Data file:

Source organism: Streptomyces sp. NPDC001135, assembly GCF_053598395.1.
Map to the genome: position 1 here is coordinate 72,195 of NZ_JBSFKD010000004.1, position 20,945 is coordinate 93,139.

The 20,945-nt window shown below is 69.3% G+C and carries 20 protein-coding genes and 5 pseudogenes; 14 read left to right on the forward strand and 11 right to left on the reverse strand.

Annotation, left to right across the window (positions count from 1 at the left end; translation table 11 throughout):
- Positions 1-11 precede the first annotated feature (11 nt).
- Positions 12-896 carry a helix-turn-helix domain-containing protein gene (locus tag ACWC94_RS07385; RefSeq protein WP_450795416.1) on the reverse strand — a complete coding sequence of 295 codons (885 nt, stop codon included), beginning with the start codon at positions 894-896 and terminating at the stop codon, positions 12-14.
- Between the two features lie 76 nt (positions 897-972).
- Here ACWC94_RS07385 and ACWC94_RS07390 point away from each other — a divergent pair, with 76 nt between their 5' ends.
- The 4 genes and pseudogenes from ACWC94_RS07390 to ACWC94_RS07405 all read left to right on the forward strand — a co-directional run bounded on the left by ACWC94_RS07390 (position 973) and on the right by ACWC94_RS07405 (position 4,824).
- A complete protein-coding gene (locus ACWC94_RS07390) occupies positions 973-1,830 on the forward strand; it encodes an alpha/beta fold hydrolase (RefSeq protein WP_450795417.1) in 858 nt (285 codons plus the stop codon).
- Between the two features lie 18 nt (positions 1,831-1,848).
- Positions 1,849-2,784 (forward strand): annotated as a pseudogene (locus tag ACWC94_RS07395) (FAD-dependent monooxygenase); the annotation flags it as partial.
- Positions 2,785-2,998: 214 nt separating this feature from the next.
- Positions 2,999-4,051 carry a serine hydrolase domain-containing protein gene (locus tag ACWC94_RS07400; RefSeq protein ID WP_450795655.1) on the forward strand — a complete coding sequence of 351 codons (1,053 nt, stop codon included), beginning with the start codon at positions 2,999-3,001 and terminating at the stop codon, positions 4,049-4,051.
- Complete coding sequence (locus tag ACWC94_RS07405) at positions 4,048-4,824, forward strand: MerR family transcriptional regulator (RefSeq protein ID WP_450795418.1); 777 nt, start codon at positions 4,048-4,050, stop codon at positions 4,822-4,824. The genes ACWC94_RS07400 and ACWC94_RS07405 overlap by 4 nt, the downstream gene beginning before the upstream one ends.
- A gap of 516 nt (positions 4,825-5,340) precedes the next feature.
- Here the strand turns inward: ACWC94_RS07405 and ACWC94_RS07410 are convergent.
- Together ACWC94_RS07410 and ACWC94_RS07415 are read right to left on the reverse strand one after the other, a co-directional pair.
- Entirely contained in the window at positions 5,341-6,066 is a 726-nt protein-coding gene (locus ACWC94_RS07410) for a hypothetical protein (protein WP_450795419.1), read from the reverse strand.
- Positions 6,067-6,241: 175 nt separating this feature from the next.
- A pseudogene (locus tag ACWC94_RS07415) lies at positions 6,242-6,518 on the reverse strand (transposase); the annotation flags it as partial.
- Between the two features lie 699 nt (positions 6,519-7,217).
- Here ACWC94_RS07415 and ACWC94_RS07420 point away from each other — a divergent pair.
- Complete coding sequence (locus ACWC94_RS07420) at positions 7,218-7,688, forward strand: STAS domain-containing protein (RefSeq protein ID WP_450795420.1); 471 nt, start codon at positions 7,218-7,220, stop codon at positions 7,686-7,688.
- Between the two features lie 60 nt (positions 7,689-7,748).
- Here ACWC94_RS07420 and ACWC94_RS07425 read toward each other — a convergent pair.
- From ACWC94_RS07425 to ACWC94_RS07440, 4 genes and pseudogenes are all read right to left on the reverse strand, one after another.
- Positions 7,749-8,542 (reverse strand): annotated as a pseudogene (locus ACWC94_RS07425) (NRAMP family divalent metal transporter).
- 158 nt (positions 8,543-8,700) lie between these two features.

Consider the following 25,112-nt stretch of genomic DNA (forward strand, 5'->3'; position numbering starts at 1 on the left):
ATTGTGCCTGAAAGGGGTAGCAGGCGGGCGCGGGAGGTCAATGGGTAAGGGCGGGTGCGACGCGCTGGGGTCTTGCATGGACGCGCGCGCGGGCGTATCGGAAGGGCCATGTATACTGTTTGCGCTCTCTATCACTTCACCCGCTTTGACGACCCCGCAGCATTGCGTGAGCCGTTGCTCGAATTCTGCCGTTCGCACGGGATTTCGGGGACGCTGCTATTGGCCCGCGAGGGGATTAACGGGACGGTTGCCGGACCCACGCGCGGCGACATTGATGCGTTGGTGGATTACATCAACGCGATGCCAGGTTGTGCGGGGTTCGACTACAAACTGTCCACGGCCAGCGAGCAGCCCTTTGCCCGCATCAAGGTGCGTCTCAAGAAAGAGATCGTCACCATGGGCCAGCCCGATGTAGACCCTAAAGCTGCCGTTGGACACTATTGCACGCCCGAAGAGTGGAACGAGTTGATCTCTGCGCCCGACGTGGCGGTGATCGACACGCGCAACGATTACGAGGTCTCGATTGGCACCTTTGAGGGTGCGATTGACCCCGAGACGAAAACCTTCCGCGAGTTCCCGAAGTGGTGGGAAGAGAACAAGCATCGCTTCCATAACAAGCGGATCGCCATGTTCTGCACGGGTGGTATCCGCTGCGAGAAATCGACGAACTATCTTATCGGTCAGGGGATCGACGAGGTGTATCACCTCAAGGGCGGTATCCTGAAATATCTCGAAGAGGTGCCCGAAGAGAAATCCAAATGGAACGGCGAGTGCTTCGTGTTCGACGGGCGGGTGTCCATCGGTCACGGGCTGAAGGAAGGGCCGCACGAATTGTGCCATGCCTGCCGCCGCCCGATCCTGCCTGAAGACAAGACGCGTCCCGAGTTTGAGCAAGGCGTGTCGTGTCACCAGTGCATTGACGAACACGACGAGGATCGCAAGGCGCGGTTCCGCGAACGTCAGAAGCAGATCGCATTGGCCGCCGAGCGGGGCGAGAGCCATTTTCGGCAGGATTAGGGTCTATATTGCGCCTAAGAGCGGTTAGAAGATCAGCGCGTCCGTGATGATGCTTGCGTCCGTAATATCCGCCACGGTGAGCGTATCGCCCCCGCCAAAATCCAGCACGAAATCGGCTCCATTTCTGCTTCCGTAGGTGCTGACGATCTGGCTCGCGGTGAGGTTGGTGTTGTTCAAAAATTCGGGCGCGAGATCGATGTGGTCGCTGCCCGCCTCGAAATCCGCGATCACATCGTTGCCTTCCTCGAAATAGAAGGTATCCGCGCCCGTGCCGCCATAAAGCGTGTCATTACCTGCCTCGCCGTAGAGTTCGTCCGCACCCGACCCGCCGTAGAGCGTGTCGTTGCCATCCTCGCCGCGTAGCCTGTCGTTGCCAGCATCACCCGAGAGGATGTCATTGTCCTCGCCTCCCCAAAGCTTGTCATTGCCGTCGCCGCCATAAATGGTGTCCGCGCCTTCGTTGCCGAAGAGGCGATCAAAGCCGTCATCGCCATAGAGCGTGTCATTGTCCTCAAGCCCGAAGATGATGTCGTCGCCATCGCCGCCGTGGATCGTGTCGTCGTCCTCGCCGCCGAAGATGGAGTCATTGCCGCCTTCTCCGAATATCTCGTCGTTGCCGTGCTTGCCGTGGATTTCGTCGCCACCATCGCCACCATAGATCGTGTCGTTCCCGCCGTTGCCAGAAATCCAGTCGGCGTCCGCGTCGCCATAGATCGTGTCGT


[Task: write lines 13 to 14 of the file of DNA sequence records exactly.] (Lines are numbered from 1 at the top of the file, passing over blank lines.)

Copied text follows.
- Positions 2,785-2,998: 214 nt separating this feature from the next.
- Positions 2,999-4,051 carry a serine hydrolase domain-containing protein gene (locus tag ACWC94_RS07400; RefSeq protein ID WP_450795655.1) on the forward strand — a complete coding sequence of 351 codons (1,053 nt, stop codon included), beginning with the start codon at positions 2,999-3,001 and terminating at the stop codon, positions 4,049-4,051.